Oxidative stress and low-grade inflammatory status as cardiometabolic risk factors in Italian occupational overweight/obese subjects

F. De Liso, P. Bonara, Luisella Vigna, C. Novembrino, R. De Giuseppe, F. Bamonti, V. Carbonelli, C. Frugoni, A. S. Tirelli, R. Maiavacca, L. Riboldi

Research output: Contribution to journalArticle

Abstract

Obesity is associated with increased risk of cardiometabolic diseases. Adipocytokines (e.g. leptin), produced by the endocrine function of adipose tissue, can contribute to cardiometabolic risk in overweight and obese people. Oxidative stress, imbalance between oxidants and antioxidants, is considered a cardiovascular risk factor. High serum oxidized LDL (oxLDL) levels, marker of lipid peroxidation, a primary cause of atherosclerosis, can contribute to its progression. The aims of this study are to assess markers of oxidative status and cytokine profile and evaluate their role as cardiometabolic risk factors and possible correlations. In this cross-sectional study, we enrolled 76 occupational overweight-obese adults (46 females, 30 males; aged 46.8±9.5; BMI 33.7±4.8 kg/m2) without any previous cardiovascular disease. Oxidative status was measured by evaluating serum Reactive Oxygen Species (ROS) levels, Total Antioxidant Capacity (TAC) and oxLDL concentrations. All subjects' soluble cytokine and adhesion molecule levels were evaluated by cytofluorimetric method and compared with 35 controls matched for sex and age. ROS and oxLDL levels were high in 84% and 92% of the study population, respectively, despite adequate TAC (68%). Female ROS levels were significantly higher than those of males (414±99.3 vs 318±48.2 UCarr, p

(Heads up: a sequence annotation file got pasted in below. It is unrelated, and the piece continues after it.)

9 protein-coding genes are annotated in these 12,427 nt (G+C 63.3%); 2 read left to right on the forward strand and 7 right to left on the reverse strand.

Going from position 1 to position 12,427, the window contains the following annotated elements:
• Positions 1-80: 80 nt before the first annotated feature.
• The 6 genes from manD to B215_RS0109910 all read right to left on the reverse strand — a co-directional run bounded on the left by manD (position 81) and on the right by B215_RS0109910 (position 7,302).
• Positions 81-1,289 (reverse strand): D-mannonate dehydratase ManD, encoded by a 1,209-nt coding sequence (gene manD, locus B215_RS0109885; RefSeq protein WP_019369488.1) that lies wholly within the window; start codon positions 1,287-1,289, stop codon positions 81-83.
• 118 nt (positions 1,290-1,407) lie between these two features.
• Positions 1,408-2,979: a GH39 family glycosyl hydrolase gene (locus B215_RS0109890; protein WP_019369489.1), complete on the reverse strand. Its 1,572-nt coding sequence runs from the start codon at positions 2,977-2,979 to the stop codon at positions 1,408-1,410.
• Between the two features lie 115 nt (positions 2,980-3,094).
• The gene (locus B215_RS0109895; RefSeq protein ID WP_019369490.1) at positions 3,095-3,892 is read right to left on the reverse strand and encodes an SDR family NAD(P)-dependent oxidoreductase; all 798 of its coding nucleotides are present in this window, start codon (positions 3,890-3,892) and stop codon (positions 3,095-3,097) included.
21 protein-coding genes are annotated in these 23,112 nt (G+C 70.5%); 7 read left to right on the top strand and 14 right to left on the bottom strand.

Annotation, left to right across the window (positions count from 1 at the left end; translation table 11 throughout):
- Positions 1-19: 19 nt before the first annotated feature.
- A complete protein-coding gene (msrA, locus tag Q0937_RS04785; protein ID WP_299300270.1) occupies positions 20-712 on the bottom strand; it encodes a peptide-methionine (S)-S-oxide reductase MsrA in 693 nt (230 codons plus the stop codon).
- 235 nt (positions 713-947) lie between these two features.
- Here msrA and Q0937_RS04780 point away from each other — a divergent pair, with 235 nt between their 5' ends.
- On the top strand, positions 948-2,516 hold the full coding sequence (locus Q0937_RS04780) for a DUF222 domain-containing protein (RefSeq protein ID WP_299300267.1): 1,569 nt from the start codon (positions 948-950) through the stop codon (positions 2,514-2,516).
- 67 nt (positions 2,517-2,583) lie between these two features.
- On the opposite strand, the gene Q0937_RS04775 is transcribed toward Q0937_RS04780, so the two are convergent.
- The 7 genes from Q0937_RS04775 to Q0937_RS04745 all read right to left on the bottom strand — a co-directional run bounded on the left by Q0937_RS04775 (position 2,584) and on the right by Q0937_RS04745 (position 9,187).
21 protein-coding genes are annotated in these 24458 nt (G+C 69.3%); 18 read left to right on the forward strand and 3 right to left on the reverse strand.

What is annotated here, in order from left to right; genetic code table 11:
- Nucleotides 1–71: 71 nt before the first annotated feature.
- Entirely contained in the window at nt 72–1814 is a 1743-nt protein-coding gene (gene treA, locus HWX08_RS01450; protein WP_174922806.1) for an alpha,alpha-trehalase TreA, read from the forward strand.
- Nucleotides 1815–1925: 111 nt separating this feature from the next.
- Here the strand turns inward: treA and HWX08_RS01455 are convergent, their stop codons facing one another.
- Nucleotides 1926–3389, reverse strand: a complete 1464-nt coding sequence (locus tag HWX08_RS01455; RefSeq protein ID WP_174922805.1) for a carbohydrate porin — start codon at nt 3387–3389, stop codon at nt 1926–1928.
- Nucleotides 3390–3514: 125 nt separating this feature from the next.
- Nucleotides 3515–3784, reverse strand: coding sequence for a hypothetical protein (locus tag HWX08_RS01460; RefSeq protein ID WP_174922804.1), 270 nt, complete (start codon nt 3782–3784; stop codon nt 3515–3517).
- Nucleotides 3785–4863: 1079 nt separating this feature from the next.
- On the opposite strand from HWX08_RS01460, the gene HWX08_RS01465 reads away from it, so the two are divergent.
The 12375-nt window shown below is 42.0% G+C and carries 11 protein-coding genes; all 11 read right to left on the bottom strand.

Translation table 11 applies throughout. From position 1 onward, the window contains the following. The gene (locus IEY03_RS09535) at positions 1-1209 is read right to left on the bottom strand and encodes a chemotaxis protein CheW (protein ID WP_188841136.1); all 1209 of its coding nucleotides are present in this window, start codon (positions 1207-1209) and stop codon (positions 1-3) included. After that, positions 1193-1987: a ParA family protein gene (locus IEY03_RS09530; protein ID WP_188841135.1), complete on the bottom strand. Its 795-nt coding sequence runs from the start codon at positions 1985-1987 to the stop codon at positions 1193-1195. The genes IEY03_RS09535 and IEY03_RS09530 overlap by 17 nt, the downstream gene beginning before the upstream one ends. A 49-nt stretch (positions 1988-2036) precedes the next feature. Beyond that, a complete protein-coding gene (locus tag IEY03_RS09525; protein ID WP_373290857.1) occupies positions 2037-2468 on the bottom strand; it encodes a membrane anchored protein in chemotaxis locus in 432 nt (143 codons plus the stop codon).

Original languageEnglish
Pages (from-to)789-796
Number of pages8
JournalEuropean Journal of Inflammation
Volume11
Issue number3
Publication statusPublished - Sep 2013

Keywords

  • Adipose tissue
  • Cytokines
  • Inflammation
  • Obesity
  • Occupational

ASJC Scopus subject areas

  • Immunology
  • Immunology and Allergy

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